Miami Heat stars turn out for charity
CORAL GABLES, Fla. -- First, in order to be able to host a lavish charity fundraiser at your home you need one big enough to accommodate all of the guests -- and the media.
Second, you better have a few big names attached to the invitation, and a proven track record of success wouldn't hurt either.
Check and check.
Thursday night's gala benefiting the Miami Heat Charitable Fund held at the waterfront estate of Pat and Chris Riley brought out the stars for a good cause. Of course, for high-profile members of the Heat like LeBron James, Dwyane Wade and Chris Bosh, when the boss asks you to his home to support a function, there really is no alternative answer to "yes, sir."
"If they don't come, then we set them out on the barge with the fireworks tonight. That's what happens," Riley joked.
But the Hall-of-Fame former coach of the Heat and the Los Angeles Lakers and current Heat team president commands that kind of respect. As he and his wife of 40 years, Chris, greeted each guest on the red carpet leading to the entrance to their mansion, that level of respect was clearly evident.
New York Yankees third baseman Alex Rodriguez, former Heat center Alonzo Mourning and recording artist Michael McDonald were among the other celebrities in attendance. Later in the evening, McDonald, who volunteered his services, put on a backyard concert for the those that paid $20,000 per couple. The last time Riley hosted the event at his home in 2006, McDonald also performed, and three months later the Heat brought home an NBA championship.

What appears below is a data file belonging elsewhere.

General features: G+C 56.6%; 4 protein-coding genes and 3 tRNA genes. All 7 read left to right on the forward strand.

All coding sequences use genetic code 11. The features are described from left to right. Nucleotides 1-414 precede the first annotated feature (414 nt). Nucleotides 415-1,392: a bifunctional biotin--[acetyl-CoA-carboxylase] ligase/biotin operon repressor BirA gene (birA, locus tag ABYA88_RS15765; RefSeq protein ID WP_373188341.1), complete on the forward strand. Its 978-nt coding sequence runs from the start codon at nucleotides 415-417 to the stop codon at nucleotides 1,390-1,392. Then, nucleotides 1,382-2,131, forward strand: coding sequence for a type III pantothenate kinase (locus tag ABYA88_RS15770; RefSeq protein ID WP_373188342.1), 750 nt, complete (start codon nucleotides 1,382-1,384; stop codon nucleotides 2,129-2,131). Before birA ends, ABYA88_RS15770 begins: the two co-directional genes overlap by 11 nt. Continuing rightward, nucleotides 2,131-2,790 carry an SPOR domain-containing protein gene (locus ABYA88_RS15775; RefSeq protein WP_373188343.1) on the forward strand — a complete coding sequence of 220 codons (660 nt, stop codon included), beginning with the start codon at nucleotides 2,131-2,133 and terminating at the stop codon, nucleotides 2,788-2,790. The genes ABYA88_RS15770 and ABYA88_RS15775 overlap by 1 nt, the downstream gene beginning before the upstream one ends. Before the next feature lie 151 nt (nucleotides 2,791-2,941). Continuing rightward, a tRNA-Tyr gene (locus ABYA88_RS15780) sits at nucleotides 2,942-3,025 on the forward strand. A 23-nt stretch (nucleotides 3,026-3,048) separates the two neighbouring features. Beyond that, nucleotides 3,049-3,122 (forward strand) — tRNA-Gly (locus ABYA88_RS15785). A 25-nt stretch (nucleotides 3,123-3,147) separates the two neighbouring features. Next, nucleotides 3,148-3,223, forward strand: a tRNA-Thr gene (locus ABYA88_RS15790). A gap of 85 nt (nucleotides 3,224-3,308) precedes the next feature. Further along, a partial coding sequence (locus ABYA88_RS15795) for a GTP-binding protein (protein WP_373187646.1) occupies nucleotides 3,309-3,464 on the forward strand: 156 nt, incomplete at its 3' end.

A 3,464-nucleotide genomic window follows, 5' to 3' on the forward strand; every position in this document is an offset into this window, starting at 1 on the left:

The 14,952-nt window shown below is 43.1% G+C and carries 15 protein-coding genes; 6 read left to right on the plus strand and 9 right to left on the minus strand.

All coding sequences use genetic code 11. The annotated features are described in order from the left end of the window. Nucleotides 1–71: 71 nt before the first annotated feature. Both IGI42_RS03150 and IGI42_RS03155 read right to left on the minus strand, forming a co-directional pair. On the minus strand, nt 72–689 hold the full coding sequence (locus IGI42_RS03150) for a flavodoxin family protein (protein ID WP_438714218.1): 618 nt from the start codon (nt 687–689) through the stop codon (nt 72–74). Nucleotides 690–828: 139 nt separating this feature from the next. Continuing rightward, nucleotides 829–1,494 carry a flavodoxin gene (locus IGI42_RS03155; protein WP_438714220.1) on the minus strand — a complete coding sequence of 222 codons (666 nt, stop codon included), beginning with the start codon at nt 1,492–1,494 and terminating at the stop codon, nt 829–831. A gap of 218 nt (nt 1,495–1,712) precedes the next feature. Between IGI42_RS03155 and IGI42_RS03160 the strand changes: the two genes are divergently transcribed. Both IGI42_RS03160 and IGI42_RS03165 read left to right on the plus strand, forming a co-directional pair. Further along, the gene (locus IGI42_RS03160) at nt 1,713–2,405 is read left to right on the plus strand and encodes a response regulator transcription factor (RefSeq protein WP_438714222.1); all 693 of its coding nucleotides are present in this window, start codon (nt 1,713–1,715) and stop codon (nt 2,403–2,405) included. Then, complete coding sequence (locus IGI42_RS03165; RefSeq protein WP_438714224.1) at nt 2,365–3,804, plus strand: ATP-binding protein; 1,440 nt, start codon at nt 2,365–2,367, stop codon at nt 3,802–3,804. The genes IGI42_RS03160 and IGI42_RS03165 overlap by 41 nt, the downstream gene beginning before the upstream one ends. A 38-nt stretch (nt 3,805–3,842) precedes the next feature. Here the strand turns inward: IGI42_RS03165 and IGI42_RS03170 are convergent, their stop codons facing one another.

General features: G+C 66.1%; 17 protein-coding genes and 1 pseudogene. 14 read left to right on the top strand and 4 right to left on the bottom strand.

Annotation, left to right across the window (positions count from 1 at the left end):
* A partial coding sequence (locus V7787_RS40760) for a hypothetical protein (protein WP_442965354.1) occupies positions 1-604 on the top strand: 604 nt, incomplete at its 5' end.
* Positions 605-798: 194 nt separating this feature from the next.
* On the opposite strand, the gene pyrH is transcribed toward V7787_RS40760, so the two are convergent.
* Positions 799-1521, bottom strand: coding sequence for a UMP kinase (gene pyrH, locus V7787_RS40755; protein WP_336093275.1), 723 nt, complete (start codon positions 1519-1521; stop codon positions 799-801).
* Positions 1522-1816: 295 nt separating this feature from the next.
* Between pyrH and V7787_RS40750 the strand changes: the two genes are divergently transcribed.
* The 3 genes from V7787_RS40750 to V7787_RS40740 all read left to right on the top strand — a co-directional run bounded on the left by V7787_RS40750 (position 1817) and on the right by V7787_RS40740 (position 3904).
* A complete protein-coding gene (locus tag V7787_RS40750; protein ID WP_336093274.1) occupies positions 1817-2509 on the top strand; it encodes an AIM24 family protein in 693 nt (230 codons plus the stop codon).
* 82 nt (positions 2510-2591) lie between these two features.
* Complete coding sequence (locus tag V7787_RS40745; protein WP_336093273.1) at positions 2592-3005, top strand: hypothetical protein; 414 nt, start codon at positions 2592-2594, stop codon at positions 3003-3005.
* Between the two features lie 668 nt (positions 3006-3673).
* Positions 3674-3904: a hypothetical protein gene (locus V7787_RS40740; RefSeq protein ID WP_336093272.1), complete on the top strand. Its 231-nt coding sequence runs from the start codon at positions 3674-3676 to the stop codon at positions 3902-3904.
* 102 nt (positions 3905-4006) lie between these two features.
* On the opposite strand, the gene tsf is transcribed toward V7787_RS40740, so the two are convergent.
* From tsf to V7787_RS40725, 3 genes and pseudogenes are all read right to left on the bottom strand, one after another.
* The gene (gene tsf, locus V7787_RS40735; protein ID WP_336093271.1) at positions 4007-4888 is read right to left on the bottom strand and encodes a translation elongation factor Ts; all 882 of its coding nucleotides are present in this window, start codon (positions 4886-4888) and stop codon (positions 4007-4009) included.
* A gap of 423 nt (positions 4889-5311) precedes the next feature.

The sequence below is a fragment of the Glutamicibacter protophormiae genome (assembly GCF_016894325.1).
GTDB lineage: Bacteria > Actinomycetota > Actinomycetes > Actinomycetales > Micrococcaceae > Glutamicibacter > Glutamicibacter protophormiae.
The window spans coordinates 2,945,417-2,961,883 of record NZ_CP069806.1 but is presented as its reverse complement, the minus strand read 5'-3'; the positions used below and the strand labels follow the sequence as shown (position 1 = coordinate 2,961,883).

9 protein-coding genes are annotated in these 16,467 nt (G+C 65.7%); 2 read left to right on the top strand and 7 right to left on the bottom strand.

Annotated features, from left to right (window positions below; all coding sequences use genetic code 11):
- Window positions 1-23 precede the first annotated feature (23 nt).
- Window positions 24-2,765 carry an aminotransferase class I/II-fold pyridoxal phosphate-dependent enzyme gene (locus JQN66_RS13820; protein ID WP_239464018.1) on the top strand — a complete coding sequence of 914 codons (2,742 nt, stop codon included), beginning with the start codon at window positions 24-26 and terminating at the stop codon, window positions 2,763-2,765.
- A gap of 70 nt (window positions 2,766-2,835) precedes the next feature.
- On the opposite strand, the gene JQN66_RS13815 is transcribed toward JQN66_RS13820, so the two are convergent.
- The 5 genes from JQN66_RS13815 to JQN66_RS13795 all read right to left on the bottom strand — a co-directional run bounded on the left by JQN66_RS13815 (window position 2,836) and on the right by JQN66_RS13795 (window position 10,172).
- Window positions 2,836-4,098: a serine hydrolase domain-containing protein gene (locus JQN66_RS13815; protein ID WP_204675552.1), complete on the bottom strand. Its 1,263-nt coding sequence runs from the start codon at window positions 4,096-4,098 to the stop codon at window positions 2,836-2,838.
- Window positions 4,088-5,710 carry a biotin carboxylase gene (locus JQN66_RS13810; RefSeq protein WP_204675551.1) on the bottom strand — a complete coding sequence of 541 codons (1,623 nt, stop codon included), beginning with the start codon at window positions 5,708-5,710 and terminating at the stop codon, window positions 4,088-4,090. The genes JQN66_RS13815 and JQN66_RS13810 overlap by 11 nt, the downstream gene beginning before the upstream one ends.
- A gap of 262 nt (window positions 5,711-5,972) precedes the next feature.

"I would only like to think that I could bring the same luck, but probably not," McDonald said. "These guys are so talented and there's still a whole half a season to go, so we're keeping our fingers crossed."
The Rileys hoped to raise over $1 million on the night and went all out decorating the inside and outside of their home. Smith & and Wollensky Steakhouse of Miami Beach catered the food gratis, which is something Chris Riley said they've never done before. All of the people on hand to park the cars and wait on the guests, etc., were volunteers and Chris Riley worked the red carpet like a pro.
As expected, the last to arrive were James and Bosh, with James, like Wade, showing up solo. Wade was asked where Gabrielle Union was and he smiled as he explained that she had to work. But the overriding message of the evening is what struck a chord for James, especially knowing how much of the money was going to help kids.
"I'm a huge believer in kids, uplifting kids and making them feel like they have a future," he said. "If it's not basketball, whatever the case may be, if they find what their passion is in life then they go get it. For me growing up in an inner city and growing up around kids who didn't know if they had a future, for me to make it out of what I made it out of, I like to try to pass that word back down them and let them understand the importance of believing and then going on to achieve."
Andy Kent is a freelance writer for and co-owner of Sports Media Exchange, a national freelance writing network.
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